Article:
• May 23, 2024

    Colliers Seeks Buyer For Fla. Land Near Transit Station

    Colliers is looking for a buyer for 2.03 acres of Hialeah, Florida, land near a transit station on behalf of the South Florida Regional Transportation Authority, the commercial real estate services company announced.

  • May 23, 2024

    JV Inks $48.5M Ft. Lauderdale Shopping Center Buy

    BH Group, PEBB Enterprises and Related Group have snapped up a mixed-use waterfront shopping center in Fort Lauderdale, Florida's Harbordale neighborhood for $48.5 million through a joint venture, with plans to further develop the property.

  • May 23, 2024

    Ohio Bill Seeks Refundable Credit For Property Taxes, Rent

    Households in Ohio with $60,000 or less in annual income would be able to claim a refundable income tax credit for the cost of their property taxes or for 15% of their rent under a bill introduced in the Senate.

  • May 23, 2024

    Houston Law Firm Wants To DQ Creditors' Counsel In Ch. 11

    Troubled MMA Law Firm PLLC is seeking to stop another firm from representing its bankruptcy creditors, arguing that MMA's principal had previously spoken with the other firm as a prospective client and had shared confidential information that now could be used against his firm.

  • May 23, 2024

    Oakland Coliseum Sold To Black-Led Biz Group For $105M

    The City of Oakland has agreed to sell its share of the Oakland Coliseum to a group of Black community, business and investment leaders for a minimum of $105 million in a deal that the city said will pave the way for affordable housing units, outdoor space and future developments.

  • May 22, 2024

    Zillow Trade Practices Case Meets Skeptical Conn. Judge

    A federal judge in Connecticut on Wednesday seemed skeptical of a real estate sales associate's proposed class action complaint against Zillow Inc., suggesting that the website's "Zestimates" of home values are protected by the First Amendment during a summary judgment hearing on the sole remaining claim in the dispute.

  • May 22, 2024

    NY High Court Tosses Suit Over Howard Hughes NYC Tower

    The New York Court of Appeals has rejected an appeal filed by a New York City-based group challenging the NYC Landmarks Preservation Commission's decision to approve a certificate that will allow the construction of a 27-story, 400-unit, mixed-use tower project in downtown Manhattan's South Street Seaport Historic District.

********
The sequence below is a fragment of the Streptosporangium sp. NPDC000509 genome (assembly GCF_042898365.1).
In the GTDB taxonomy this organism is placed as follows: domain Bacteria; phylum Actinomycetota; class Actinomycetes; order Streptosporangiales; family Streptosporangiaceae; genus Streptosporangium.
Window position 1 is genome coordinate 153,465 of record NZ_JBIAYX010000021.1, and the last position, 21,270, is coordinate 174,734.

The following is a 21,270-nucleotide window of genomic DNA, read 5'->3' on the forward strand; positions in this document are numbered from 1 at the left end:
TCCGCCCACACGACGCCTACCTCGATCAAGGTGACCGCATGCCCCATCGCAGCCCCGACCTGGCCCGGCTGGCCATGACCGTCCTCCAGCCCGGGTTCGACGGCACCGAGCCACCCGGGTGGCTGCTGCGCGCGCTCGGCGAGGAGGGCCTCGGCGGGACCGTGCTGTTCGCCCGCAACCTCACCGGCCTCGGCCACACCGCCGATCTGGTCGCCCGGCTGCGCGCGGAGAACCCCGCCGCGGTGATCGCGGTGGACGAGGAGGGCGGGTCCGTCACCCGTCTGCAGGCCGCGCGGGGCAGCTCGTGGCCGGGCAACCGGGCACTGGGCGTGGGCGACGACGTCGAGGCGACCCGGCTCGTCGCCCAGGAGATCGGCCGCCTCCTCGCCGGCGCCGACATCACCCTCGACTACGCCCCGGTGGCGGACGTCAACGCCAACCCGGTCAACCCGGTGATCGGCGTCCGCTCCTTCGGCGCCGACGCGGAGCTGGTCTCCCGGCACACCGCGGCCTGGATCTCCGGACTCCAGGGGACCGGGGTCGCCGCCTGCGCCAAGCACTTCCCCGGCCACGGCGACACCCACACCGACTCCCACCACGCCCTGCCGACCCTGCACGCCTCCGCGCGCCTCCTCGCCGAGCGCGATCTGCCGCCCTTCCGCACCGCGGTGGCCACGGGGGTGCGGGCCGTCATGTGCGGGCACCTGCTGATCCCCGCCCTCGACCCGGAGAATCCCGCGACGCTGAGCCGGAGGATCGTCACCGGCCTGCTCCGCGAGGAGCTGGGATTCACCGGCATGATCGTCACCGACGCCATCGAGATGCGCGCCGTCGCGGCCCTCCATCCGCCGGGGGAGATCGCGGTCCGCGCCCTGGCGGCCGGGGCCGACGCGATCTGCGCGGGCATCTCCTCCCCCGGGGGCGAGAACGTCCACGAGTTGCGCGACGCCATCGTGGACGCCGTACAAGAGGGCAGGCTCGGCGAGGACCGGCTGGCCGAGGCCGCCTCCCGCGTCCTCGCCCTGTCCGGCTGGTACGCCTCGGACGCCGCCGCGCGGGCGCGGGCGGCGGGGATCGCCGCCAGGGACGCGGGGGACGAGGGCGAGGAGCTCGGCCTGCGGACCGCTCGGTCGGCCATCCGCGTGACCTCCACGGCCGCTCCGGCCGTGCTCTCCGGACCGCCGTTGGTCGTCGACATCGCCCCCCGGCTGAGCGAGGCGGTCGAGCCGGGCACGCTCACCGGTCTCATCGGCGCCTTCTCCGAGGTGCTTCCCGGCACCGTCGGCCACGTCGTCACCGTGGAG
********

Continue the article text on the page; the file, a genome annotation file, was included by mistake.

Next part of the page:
• May 22, 2024

    Developer Had No Duty To Verify Flood Model, Court Hears

    A Houston-area developer indicated before a state appeals court Wednesday that the consequences of entering a judgment in favor of more than 400 homeowners whose properties flooded during Hurricane Harvey would be catastrophic, as their claims boil down to the developer's alleged failure to double-check modeling conducted by an outside consultant.

  • May 22, 2024

    FDIC Eyes 'Weak' Office, Mall Assets In Risk Assessment

    The Federal Deposit Insurance Corp. deemed office and retail mall asset classes 2023's "weak" points among the otherwise resilient commercial real estate property types, in a Wednesday report summarizing risks facing FDIC-insured institutions.

  • May 22, 2024

    NAR Says Home Sale Prices Rose In April With Drop In Sales

    The median sale price of homes grew 5.7% to $407,600 in April, the highest price ever for that month and the 10th straight month in which an increase was seen, according to a National Association of Realtors report released Wednesday.

  • May 22, 2024

    Texas Billionaires Building $7B City After Finding Aquifer

    The wealthy Walker family will put down $1.6 billion in cash over the next 30 years to build their own self-sufficient city after discovering access to an underground aquifer can provide more than enough water for the project, sitting 20 miles north of Laredo, Texas.

Expert Analysis

  • What's New In Kentucky's Financial Services Overhaul

    Author Photo

    Kentucky's H.B. 726 will go into effect in July and brings with it some significant restructuring to the Kentucky Financial Services Code, including changes to mortgage loan license fees and repeals of provisions relating to installment term loans and savings associations, say attorneys at Frost Brown.

  • A Comparison Of FDIC, OCC Proposed Merger Approaches

    Author Photo